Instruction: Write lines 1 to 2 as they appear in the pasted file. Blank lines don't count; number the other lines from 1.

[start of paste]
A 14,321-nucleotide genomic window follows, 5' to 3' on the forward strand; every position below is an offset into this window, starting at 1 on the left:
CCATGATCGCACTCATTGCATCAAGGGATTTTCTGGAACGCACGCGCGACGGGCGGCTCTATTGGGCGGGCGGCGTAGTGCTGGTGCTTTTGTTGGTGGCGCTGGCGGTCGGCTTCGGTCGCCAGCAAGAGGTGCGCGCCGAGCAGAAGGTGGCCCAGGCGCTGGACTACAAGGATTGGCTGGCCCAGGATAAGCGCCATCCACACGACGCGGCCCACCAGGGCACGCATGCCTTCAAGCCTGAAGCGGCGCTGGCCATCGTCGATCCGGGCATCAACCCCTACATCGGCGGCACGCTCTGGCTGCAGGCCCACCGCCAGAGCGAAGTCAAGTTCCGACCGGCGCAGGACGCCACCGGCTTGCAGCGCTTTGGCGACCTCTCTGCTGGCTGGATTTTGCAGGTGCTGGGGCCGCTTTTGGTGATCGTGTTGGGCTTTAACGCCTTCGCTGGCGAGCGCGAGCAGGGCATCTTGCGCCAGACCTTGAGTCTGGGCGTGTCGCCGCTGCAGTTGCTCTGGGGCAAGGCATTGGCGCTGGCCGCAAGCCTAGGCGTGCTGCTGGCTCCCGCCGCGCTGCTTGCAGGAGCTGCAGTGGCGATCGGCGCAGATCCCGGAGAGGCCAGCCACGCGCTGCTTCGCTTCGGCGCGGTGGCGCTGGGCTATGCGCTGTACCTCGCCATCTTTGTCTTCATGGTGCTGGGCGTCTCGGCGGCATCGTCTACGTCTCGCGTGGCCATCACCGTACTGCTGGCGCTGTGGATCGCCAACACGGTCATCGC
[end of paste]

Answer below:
A 14,321-nucleotide genomic window follows, 5' to 3' on the forward strand; every position below is an offset into this window, starting at 1 on the left:
CCATGATCGCACTCATTGCATCAAGGGATTTTCTGGAACGCACGCGCGACGGGCGGCTCTATTGGGCGGGCGGCGTAGTGCTGGTGCTTTTGTTGGTGGCGCTGGCGGTCGGCTTCGGTCGCCAGCAAGAGGTGCGCGCCGAGCAGAAGGTGGCCCAGGCGCTGGACTACAAGGATTGGCTGGCCCAGGATAAGCGCCATCCACACGACGCGGCCCACCAGGGCACGCATGCCTTCAAGCCTGAAGCGGCGCTGGCCATCGTCGATCCGGGCATCAACCCCTACATCGGCGGCACGCTCTGGCTGCAGGCCCACCGCCAGAGCGAAGTCAAGTTCCGACCGGCGCAGGACGCCACCGGCTTGCAGCGCTTTGGCGACCTCTCTGCTGGCTGGATTTTGCAGGTGCTGGGGCCGCTTTTGGTGATCGTGTTGGGCTTTAACGCCTTCGCTGGCGAGCGCGAGCAGGGCATCTTGCGCCAGACCTTGAGTCTGGGCGTGTCGCCGCTGCAGTTGCTCTGGGGCAAGGCATTGGCGCTGGCCGCAAGCCTAGGCGTGCTGCTGGCTCCCGCCGCGCTGCTTGCAGGAGCTGCAGTGGCGATCGGCGCAGATCCCGGAGAGGCCAGCCACGCGCTGCTTCGCTTCGGCGCGGTGGCGCTGGGCTATGCGCTGTACCTCGCCATCTTTGTCTTCATGGTGCTGGGCGTCTCGGCGGCATCGTCTACGTCTCGCGTGGCCATCACCGTACTGCTGGCGCTGTGGATCGCCAACACGGTCATCGC